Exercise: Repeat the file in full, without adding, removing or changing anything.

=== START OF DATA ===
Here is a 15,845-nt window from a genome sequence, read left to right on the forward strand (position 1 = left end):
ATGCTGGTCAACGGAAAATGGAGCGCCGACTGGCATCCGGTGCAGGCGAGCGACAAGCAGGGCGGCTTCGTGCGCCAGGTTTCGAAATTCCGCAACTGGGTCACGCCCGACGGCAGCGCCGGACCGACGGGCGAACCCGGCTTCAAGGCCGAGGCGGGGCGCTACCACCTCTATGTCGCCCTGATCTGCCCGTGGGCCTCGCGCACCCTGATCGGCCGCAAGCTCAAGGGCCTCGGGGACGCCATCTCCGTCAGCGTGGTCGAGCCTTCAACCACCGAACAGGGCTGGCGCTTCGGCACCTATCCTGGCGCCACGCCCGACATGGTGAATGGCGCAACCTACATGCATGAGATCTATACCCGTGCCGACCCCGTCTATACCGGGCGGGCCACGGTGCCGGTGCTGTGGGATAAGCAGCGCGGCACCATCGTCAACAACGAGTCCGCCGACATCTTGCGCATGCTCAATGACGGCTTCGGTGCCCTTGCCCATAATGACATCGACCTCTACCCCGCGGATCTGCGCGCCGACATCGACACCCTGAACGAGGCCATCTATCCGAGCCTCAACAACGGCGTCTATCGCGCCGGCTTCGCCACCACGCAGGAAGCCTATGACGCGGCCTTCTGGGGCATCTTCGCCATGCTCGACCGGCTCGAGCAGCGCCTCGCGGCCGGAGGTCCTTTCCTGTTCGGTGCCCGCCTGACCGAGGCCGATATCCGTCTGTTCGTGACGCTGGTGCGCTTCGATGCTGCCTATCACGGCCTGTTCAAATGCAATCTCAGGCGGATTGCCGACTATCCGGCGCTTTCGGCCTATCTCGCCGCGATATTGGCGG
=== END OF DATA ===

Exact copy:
Here is a 15,845-nt window from a genome sequence, read left to right on the forward strand (position 1 = left end):
ATGCTGGTCAACGGAAAATGGAGCGCCGACTGGCATCCGGTGCAGGCGAGCGACAAGCAGGGCGGCTTCGTGCGCCAGGTTTCGAAATTCCGCAACTGGGTCACGCCCGACGGCAGCGCCGGACCGACGGGCGAACCCGGCTTCAAGGCCGAGGCGGGGCGCTACCACCTCTATGTCGCCCTGATCTGCCCGTGGGCCTCGCGCACCCTGATCGGCCGCAAGCTCAAGGGCCTCGGGGACGCCATCTCCGTCAGCGTGGTCGAGCCTTCAACCACCGAACAGGGCTGGCGCTTCGGCACCTATCCTGGCGCCACGCCCGACATGGTGAATGGCGCAACCTACATGCATGAGATCTATACCCGTGCCGACCCCGTCTATACCGGGCGGGCCACGGTGCCGGTGCTGTGGGATAAGCAGCGCGGCACCATCGTCAACAACGAGTCCGCCGACATCTTGCGCATGCTCAATGACGGCTTCGGTGCCCTTGCCCATAATGACATCGACCTCTACCCCGCGGATCTGCGCGCCGACATCGACACCCTGAACGAGGCCATCTATCCGAGCCTCAACAACGGCGTCTATCGCGCCGGCTTCGCCACCACGCAGGAAGCCTATGACGCGGCCTTCTGGGGCATCTTCGCCATGCTCGACCGGCTCGAGCAGCGCCTCGCGGCCGGAGGTCCTTTCCTGTTCGGTGCCCGCCTGACCGAGGCCGATATCCGTCTGTTCGTGACGCTGGTGCGCTTCGATGCTGCCTATCACGGCCTGTTCAAATGCAATCTCAGGCGGATTGCCGACTATCCGGCGCTTTCGGCCTATCTCGCCGCGATATTGGCGG